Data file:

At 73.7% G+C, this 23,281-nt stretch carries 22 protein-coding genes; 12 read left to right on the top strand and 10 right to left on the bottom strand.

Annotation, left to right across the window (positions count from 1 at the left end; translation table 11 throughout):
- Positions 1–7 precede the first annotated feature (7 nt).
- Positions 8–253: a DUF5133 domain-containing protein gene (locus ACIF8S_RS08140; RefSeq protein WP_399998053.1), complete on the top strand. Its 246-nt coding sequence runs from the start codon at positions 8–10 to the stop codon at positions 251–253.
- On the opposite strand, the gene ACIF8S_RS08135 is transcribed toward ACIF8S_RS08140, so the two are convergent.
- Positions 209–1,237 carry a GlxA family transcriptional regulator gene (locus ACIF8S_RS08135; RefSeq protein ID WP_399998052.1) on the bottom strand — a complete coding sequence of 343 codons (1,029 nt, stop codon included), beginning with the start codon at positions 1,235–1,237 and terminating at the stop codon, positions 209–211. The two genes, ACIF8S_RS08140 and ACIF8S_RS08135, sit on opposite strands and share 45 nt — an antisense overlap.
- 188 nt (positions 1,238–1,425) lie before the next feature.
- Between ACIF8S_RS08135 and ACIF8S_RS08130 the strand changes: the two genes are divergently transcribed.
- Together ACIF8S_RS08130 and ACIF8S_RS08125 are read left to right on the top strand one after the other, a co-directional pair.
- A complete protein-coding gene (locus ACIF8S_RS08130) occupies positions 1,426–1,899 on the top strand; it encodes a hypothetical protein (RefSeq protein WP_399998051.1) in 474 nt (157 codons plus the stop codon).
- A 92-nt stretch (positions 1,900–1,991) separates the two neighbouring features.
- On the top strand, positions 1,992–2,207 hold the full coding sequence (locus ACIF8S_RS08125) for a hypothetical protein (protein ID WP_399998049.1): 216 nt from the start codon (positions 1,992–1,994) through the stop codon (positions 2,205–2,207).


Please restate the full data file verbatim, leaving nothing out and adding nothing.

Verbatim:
At 73.7% G+C, this 23,281-nt stretch carries 22 protein-coding genes; 12 read left to right on the top strand and 10 right to left on the bottom strand.

Annotation, left to right across the window (positions count from 1 at the left end; translation table 11 throughout):
- Positions 1–7 precede the first annotated feature (7 nt).
- Positions 8–253: a DUF5133 domain-containing protein gene (locus ACIF8S_RS08140; RefSeq protein WP_399998053.1), complete on the top strand. Its 246-nt coding sequence runs from the start codon at positions 8–10 to the stop codon at positions 251–253.
- On the opposite strand, the gene ACIF8S_RS08135 is transcribed toward ACIF8S_RS08140, so the two are convergent.
- Positions 209–1,237 carry a GlxA family transcriptional regulator gene (locus ACIF8S_RS08135; RefSeq protein ID WP_399998052.1) on the bottom strand — a complete coding sequence of 343 codons (1,029 nt, stop codon included), beginning with the start codon at positions 1,235–1,237 and terminating at the stop codon, positions 209–211. The two genes, ACIF8S_RS08140 and ACIF8S_RS08135, sit on opposite strands and share 45 nt — an antisense overlap.
- 188 nt (positions 1,238–1,425) lie before the next feature.
- Between ACIF8S_RS08135 and ACIF8S_RS08130 the strand changes: the two genes are divergently transcribed.
- Together ACIF8S_RS08130 and ACIF8S_RS08125 are read left to right on the top strand one after the other, a co-directional pair.
- A complete protein-coding gene (locus ACIF8S_RS08130) occupies positions 1,426–1,899 on the top strand; it encodes a hypothetical protein (RefSeq protein WP_399998051.1) in 474 nt (157 codons plus the stop codon).
- A 92-nt stretch (positions 1,900–1,991) separates the two neighbouring features.
- On the top strand, positions 1,992–2,207 hold the full coding sequence (locus ACIF8S_RS08125) for a hypothetical protein (protein ID WP_399998049.1): 216 nt from the start codon (positions 1,992–1,994) through the stop codon (positions 2,205–2,207).